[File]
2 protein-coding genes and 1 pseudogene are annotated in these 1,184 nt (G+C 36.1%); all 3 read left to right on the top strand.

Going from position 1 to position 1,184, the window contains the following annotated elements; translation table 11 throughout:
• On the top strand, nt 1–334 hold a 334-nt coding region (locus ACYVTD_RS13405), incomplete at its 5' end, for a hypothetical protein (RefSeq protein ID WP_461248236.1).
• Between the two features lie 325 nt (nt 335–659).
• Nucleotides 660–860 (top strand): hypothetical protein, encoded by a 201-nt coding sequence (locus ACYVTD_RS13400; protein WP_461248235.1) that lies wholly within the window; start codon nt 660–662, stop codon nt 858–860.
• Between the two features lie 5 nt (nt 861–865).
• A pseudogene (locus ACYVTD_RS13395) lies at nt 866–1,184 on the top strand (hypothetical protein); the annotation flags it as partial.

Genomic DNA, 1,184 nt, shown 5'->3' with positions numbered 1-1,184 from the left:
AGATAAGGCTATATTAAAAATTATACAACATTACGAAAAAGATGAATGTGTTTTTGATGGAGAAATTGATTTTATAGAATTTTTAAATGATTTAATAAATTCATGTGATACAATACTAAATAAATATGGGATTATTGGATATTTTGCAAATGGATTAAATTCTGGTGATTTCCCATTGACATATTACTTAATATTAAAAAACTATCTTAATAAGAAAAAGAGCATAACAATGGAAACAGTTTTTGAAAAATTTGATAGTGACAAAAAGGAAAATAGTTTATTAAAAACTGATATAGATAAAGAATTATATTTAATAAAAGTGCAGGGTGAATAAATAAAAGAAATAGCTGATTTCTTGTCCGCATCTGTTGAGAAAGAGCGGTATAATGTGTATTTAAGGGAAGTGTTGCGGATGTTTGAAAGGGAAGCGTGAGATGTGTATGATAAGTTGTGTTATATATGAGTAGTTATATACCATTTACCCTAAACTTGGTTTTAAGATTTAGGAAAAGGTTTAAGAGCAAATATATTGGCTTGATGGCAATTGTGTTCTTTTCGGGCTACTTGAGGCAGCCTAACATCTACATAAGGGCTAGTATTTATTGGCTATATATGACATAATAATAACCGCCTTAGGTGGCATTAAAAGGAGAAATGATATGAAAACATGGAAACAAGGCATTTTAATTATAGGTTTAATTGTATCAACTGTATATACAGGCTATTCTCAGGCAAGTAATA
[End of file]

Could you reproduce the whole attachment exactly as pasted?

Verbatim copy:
2 protein-coding genes and 1 pseudogene are annotated in these 1,184 nt (G+C 36.1%); all 3 read left to right on the top strand.

Going from position 1 to position 1,184, the window contains the following annotated elements; translation table 11 throughout:
• On the top strand, nt 1–334 hold a 334-nt coding region (locus ACYVTD_RS13405), incomplete at its 5' end, for a hypothetical protein (RefSeq protein ID WP_461248236.1).
• Between the two features lie 325 nt (nt 335–659).
• Nucleotides 660–860 (top strand): hypothetical protein, encoded by a 201-nt coding sequence (locus ACYVTD_RS13400; protein WP_461248235.1) that lies wholly within the window; start codon nt 660–662, stop codon nt 858–860.
• Between the two features lie 5 nt (nt 861–865).
• A pseudogene (locus ACYVTD_RS13395) lies at nt 866–1,184 on the top strand (hypothetical protein); the annotation flags it as partial.

Genomic DNA, 1,184 nt, shown 5'->3' with positions numbered 1-1,184 from the left:
AGATAAGGCTATATTAAAAATTATACAACATTACGAAAAAGATGAATGTGTTTTTGATGGAGAAATTGATTTTATAGAATTTTTAAATGATTTAATAAATTCATGTGATACAATACTAAATAAATATGGGATTATTGGATATTTTGCAAATGGATTAAATTCTGGTGATTTCCCATTGACATATTACTTAATATTAAAAAACTATCTTAATAAGAAAAAGAGCATAACAATGGAAACAGTTTTTGAAAAATTTGATAGTGACAAAAAGGAAAATAGTTTATTAAAAACTGATATAGATAAAGAATTATATTTAATAAAAGTGCAGGGTGAATAAATAAAAGAAATAGCTGATTTCTTGTCCGCATCTGTTGAGAAAGAGCGGTATAATGTGTATTTAAGGGAAGTGTTGCGGATGTTTGAAAGGGAAGCGTGAGATGTGTATGATAAGTTGTGTTATATATGAGTAGTTATATACCATTTACCCTAAACTTGGTTTTAAGATTTAGGAAAAGGTTTAAGAGCAAATATATTGGCTTGATGGCAATTGTGTTCTTTTCGGGCTACTTGAGGCAGCCTAACATCTACATAAGGGCTAGTATTTATTGGCTATATATGACATAATAATAACCGCCTTAGGTGGCATTAAAAGGAGAAATGATATGAAAACATGGAAACAAGGCATTTTAATTATAGGTTTAATTGTATCAACTGTATATACAGGCTATTCTCAGGCAAGTAATA